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Widow of NYC crane collapse victim to sue the city for $600M

NEW YORK -- The widow of the man killed when a massive construction crane plummeted onto a lower Manhattan street in February will sue the city for $600 million, according to a notice of claim filed with the Comptroller's Office.

Rebecca Wichs' notice of claim says she plans to sue New York City for conscious pain and suffering, economic damages and the wrongful death of her Harvard-educated husband David Wichs.

One person was killed and three others injure... 01:48

David Wichs was killed Feb. 5 when a crane crashed in the area of Hudson and Worth Street, striking him, injuring three others, and crushing multiple parked cars.

Rebecca Wichs is seeking a total of $600 million, compromising of $550 million for wrongful death, $25 million for conscious pain and suffering, and $25 million for the loss of services.

"The Comptroller's Office has determined that this claim cannot be settled pre-litigation," said Eric Sumberg, spokesperson for NYC Comptroller Scott M. Stringer, to CBS News.

David Wichs worked at a computerized trading firm, his family previously said. He was born in Prague, and had immigrated to the United States as a teenager.

The notice of claim cites a failure to safely supervise the construction site where the crane was located, allowing the crane to operate in inclement weather conditions including snow and high winds, and failure to resuscitate and provide David Wichs with proper medical care at the scene of the incident -- among others.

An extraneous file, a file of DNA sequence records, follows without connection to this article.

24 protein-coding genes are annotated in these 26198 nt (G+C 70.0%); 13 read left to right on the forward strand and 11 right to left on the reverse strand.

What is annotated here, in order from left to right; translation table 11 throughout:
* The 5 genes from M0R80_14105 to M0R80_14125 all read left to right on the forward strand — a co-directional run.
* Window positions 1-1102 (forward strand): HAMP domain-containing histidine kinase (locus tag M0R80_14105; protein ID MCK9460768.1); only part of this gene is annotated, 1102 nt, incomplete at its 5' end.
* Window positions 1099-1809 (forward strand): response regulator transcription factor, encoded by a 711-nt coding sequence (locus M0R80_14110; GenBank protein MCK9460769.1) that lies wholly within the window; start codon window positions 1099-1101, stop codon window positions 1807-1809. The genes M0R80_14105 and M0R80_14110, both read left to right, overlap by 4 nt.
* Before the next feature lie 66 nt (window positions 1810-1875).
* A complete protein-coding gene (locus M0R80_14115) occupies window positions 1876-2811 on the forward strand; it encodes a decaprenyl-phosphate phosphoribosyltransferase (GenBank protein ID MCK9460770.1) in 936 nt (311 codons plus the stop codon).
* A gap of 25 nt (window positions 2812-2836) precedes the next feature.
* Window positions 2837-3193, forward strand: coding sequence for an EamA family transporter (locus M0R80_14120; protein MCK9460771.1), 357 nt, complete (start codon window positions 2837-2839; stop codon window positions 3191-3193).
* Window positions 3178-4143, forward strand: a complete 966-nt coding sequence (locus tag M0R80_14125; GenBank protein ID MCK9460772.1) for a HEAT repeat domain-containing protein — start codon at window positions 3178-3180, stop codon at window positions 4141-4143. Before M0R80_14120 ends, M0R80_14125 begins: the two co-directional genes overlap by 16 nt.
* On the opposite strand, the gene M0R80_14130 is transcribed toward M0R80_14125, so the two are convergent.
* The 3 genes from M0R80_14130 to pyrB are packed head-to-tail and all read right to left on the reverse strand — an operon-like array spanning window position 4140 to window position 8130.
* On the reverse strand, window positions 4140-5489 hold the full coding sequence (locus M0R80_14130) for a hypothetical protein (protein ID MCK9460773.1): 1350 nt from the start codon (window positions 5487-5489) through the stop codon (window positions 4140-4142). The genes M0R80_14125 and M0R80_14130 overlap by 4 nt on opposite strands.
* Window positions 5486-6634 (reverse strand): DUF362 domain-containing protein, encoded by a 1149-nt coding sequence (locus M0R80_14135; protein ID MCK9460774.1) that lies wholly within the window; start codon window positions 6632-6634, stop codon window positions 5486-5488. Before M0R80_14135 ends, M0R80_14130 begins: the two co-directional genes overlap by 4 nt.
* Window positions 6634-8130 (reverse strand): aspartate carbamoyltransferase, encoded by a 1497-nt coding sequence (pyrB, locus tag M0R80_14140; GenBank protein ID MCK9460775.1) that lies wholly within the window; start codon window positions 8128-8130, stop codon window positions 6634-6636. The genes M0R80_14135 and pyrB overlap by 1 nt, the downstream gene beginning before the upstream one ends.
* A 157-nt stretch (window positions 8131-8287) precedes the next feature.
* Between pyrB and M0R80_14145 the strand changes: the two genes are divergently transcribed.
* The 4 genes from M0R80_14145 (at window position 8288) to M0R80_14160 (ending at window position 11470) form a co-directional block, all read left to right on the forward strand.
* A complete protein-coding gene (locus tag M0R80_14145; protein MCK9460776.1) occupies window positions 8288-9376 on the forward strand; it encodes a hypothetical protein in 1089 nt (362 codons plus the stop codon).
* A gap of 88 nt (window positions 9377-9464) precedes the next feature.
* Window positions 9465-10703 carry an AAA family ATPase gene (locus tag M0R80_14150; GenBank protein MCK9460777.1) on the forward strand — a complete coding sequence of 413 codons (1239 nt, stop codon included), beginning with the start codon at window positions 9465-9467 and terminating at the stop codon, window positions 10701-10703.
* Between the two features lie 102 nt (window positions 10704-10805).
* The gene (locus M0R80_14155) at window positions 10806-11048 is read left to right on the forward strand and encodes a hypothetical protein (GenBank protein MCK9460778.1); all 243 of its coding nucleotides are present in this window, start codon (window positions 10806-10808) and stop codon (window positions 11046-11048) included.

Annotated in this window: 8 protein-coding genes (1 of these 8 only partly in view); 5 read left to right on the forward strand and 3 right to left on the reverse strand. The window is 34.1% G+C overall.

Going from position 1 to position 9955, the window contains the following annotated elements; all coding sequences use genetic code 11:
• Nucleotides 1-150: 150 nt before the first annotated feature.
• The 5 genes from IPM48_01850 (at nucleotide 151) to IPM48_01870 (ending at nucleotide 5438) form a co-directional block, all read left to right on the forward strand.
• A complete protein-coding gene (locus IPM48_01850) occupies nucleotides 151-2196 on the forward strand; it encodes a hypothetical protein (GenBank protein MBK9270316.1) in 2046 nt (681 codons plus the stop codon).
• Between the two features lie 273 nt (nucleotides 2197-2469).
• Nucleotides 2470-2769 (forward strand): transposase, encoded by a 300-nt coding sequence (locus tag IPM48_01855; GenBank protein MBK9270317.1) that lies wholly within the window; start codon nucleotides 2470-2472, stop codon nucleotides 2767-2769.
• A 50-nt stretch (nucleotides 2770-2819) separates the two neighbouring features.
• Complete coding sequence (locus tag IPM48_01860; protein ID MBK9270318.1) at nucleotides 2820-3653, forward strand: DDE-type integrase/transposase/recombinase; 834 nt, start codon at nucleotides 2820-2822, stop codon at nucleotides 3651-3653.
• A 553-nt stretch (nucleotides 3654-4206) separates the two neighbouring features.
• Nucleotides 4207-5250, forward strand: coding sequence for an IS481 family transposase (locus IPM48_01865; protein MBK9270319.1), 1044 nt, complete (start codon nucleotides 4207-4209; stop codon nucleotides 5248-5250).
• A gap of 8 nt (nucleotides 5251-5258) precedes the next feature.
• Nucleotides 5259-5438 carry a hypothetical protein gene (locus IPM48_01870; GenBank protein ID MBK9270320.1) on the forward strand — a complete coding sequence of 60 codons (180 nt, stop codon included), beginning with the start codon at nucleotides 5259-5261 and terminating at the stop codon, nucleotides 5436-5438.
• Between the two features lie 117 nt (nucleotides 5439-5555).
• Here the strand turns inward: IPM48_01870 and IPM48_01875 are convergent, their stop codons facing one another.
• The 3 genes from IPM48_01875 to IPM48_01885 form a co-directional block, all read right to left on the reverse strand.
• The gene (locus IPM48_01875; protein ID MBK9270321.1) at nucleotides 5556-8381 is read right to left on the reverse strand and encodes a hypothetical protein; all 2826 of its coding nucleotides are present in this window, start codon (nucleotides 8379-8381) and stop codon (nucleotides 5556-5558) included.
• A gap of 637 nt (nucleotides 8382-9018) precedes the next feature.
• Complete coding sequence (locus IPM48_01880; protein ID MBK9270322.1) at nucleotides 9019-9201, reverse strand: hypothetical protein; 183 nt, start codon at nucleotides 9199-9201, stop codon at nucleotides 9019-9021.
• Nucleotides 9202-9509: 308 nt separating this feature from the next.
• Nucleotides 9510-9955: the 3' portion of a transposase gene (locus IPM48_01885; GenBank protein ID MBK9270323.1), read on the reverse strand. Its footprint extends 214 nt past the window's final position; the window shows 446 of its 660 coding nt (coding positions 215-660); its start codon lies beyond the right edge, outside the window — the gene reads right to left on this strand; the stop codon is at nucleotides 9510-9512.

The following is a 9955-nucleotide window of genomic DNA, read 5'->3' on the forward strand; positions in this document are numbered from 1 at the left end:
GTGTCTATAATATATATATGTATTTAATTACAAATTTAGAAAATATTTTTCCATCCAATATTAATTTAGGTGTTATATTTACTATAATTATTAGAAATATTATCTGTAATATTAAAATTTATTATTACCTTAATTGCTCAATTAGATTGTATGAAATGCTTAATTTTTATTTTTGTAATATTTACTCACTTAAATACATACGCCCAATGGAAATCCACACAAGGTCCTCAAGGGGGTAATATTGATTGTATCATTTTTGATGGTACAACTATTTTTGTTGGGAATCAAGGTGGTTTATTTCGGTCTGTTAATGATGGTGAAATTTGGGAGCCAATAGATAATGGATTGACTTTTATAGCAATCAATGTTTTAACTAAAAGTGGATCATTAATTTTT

"The fact is this is a very, very sad incident," Mayor Bill de Blasio said in February. "We've lost a life, but if you go out there on the street as I did and see what happened here, thank God it was not worse."

In February, de Blasio had also said that as the crane was being lowered, a construction crew was directing people away from the area.

"So that crew -- those construction workers, who, in the normal course of their work, as they were lowering the crane, were in fact keeping people away from the site and keeping traffic from proceeding down West Broadway," de Blasio said.

But the notice of claim filed by Rebecca Wichs says that workers failed to timely, appropriately and properly, close any and all pedestrian and motor vehicle traffic on Worth Street, when it was known or should have been known the crane was putting people in imminent danger.

After the collapse, CBS News reported that Bay Crane Services, the company that owns the crane, had been cited four times for safety violations since 2011.

In March, a man who was injured in the crane collapse filed a $30 million claim against the city, CBS New York reported.

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